By Ralph Maughan On September 7, 2012
A zoonosis is an infectous disease transmitted between species, especially from animals to humans and vice versa. New strains of influenza are usually a zoonosis having emerged from DNA mixing in geese, pigs, birds and the like, but The Wildlife News is generally mostly concerned about Rocky Mountain spotted fever and Lyme disease in they that come from wildlife.
West Nile Virus, Echinococcosis, Giardia, Hantavirus, Bubonic Plague, Brucellosis, Toxoplasmosis, Rocky Mountain spotted fever, and Lyme disease. It it interesting how there is a politics of these diseases with anti-wolf folks worrying about echinococcosis; ranchers worrying about brucellosis; and outdoor enthusiasts worrying about the rest listed above. Folks in these groups try to play up fear or degrade it in order to accomplished unrelated political objectives.
It is doubtful that this year anyone was infected by Echinococcosis or brucellosis from wildlife, but it is been a record year for West Nile Virus. It has killed 43 in Texas, and 87 nationwide with at least 1,069 neuroinvasive West Nile cases and 924 non-neuroinvasive West Nile cases. You get it from mosquitoes. The risk overall depends on the number of mosquitoes and the percentage of them that are infected.
In terms of the likely of getting seriously ill or dying if you contract the disease, hantavirus is more dangerous (40% mortality), but there are fewer cases of it, but this summer has seen an unprecedented level of exposure to hantavirus. It came at Yosemite National Park where the structure of rented, already erected tents (Signature tent cabins) facilitated the tents becoming inhabited by the prime host of hantavirus, the “cute” deer mouse (Peromyscus). So far only 3 people have died, but as many as 6000 (some say 12,000) persons might have stayed or entered the Signature tent cabins where the mice found refuge. The disease does not always develop quickly after exposure. Five others are sick from it, but there could be more. Story: Yosemite extends hantavirus warning; death toll rises. Reuters.
Overall, since the hantavirus pulmonary syndrome (HPS) was identified (1993), there have been 556 cases reported in the U.S.. The mortality rate was 36%. The most cases have been in Arizona, New Mexico and Colorado. California, Washington, and Montana follow. The secret of staying safe is to keep away from mice droppings, and if you clean droppings up, do not sweep them. This makes the virus airborn. Droppings can be disinfected by spraying down the area with bleach.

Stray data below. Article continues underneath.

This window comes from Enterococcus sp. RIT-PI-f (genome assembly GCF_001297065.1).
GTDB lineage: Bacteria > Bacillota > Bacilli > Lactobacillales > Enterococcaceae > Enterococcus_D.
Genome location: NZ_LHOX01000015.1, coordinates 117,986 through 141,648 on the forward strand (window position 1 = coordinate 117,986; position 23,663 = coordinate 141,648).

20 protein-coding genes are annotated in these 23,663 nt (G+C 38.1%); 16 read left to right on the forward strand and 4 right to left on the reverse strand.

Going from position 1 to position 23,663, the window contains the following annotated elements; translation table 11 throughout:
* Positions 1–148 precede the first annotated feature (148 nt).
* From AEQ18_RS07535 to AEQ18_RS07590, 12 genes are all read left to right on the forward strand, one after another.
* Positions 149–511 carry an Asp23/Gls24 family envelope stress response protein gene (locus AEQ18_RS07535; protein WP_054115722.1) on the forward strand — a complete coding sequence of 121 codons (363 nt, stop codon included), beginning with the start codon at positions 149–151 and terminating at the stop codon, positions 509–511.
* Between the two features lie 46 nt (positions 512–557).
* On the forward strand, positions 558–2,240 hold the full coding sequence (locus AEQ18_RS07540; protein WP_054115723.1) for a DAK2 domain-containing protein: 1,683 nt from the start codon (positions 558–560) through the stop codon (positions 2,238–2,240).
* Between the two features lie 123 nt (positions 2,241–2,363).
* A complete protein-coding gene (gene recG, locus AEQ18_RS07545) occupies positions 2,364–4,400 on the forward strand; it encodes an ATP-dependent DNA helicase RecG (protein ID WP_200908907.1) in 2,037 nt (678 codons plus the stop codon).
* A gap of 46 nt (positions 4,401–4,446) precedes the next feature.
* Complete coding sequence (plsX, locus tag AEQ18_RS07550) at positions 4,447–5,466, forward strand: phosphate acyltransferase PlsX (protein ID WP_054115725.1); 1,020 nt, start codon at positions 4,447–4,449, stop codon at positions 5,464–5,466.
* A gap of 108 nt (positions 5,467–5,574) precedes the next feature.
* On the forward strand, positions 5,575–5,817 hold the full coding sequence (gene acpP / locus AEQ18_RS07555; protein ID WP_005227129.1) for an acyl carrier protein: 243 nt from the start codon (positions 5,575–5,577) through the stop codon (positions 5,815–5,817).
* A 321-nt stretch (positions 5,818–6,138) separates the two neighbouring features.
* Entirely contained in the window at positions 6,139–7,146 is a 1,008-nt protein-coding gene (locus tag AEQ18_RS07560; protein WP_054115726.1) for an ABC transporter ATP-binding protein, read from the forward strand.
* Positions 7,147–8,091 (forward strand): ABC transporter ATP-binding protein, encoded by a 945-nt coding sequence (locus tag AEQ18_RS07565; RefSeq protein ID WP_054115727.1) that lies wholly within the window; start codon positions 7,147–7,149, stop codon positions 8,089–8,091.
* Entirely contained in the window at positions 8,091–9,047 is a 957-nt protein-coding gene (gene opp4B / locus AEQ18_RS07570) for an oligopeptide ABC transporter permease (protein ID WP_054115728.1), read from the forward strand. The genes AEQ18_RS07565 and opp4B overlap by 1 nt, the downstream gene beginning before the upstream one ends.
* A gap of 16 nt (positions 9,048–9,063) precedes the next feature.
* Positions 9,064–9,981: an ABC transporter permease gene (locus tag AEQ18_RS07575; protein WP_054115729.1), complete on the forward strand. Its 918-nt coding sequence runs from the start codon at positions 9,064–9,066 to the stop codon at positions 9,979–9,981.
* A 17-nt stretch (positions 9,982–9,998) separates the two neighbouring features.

Every year about 10 or 20 people in the U.S. get the notorious “Black Death” (plague). Mortality is about 15%. Th Plague caused by the pathogen Yersinia pestis seems to have lost some of its “ummphf” since the says when it a quarter of so of the population of Europe.
This summer an Oregon man barely survived an infection he got when his cat bite him while it was choking on an infected mouse. He was trying to save the cat. Oregon man recovering from case of the plague. Posted by Cathy McLain. Seattle Times. Meanwhile a Colorado a 7-year old girl is recovering from Plague transmitted by fleas that were on a dead squirrel she examined near Pagosa Springs. Fortunately the physician quickly put her symptoms together with the dead squirrel to make the uncommon, but correct diagnosis. Story. Rare Colorado plague case had Girl Scout near death. By Michael Booth. The Denver Post.
In Missouri a new zoonosis has been identified. So far it has infected two men. They barely survived. Named the “Heartland Virus.” it is an addition to the long list of diseases passed to humans and other animals by ticks. This time tick is the Lone Star tick. Other tick borne diseases are Q-fever, Colorado tick fever, Rocky Mountain Spotted Fever, Lyme Disease, babesiosis , and ehrlichiosis. Story from the New York Times. New Virus Tied to Ticks Poses Puzzle for Doctors. By Denise Grady.
Of course, Lyme Disease is the common zoonosis in the United States. It has been increasing over time, though not in a strictly linear trend. Soon (maybe 2012), we will see at least 50,000 cases reported in a year.
Zoonoses have always been with us. On the other hand the number of new ones seems to be growing. One hypothesis is that environmental disruptions and population migrations play a key role in animal organisms becoming pathogens in new species. Dengue fever has been spreading north due to climate change. Back at the time of the Black Death (peak in Europe 1348-50) the great kill was set in motion by the opening of new trade routes and the infected fleas were carried to and from ships by fleas on black rats. Famine also helped create a population more susceptible.
With so many changes taking place in our environment and that of all the organisms on the planet, surveillance for upswings of zoonoses is critical, hardly the sort of activity that should be scaled by to save relatively small amounts of money. Nevertheless budgets for the Center for Disease Control have been cut are are proposed for more cutting. See, US disease agency in fiscal peril. Proposed budget changes threaten disease prevention and surveillance programmes. Nature.
By Michele Simon. Feds Playing Politics With Food Safety Is Enough to Make You Sick. Huffington Post.
About the Author: